Operating a vehicle while intoxicated can greatly impact a person's life. Many OVIs make local headlines, which is the case for one Franklin County judge, and this can create serious problems in someone's personal life.
After an OVI conviction, a person may need to perform community service or go to jail. While this is bad enough as is, it also impacts a person's ability to do his or her job. There are many reasons to fight OVI charges, and keeping your job is one of them.
You could lose your job
Many people have to take a lot of time off work to attend all their court dates and perform community service. Every job is different, but many employers will not want their workers to take that much time off. All this can result in the boss firing the employee. This is more likely to occur if part of an employee's responsibilities includes driving a car. With a suspended license, you can no longer do this, and you cannot perform the duties of your job.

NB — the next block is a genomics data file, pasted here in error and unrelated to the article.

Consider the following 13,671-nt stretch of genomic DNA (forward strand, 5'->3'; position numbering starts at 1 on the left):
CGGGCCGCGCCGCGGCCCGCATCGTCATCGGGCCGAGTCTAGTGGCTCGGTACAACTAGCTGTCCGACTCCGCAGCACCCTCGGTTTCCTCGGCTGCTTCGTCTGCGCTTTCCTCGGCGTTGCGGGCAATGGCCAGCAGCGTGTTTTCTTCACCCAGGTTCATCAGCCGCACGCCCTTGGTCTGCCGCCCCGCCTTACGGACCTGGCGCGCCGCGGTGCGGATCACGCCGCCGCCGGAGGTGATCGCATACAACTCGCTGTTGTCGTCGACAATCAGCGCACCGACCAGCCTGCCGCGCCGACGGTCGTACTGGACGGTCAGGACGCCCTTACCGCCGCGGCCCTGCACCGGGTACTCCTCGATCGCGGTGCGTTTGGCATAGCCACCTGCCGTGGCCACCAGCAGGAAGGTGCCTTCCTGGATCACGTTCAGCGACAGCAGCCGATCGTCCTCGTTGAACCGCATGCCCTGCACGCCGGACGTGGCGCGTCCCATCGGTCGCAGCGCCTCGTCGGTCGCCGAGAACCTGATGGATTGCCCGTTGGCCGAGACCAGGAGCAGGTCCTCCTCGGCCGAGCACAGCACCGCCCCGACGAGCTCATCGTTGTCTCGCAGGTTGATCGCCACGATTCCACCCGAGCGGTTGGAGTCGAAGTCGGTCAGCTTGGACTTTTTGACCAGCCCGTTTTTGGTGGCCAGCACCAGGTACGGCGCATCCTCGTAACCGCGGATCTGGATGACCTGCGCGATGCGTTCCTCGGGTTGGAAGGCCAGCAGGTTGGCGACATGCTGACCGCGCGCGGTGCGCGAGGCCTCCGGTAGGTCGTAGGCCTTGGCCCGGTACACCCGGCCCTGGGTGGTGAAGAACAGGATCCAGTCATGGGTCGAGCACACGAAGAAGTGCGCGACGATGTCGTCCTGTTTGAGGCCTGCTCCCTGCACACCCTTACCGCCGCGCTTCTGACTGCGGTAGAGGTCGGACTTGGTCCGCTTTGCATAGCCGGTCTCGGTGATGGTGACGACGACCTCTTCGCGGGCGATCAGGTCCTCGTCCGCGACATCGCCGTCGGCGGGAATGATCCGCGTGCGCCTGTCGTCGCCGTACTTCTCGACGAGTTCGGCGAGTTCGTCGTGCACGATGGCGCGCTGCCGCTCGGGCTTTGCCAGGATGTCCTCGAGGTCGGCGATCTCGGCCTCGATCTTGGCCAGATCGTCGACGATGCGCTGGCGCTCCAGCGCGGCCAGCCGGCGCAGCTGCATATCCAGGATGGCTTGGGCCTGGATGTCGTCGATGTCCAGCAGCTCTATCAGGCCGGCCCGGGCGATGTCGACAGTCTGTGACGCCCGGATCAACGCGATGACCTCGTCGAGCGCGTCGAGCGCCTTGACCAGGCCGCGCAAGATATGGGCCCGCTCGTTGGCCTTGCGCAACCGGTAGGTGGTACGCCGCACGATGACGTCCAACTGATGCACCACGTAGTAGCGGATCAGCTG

You could lose a lot of money
Even if your boss does not fire you, you will still lose out on income. This often happens to hourly workers. You need to maintain a tighter budget, so you can still pay for rent, food and utilities.
You will have a harder time getting a new job
With an OVI conviction on your record, you may have a harder time finding new work. Most employers conduct background checks on prospective new hires, and an OVI conviction certainly shows up. If you end up in the news for your OVI, then employers can do a simple Google search to find the information. Even if you ultimately did not end up with a conviction, a potential employer may still have a negative perception of you based on the fact you drove while drunk.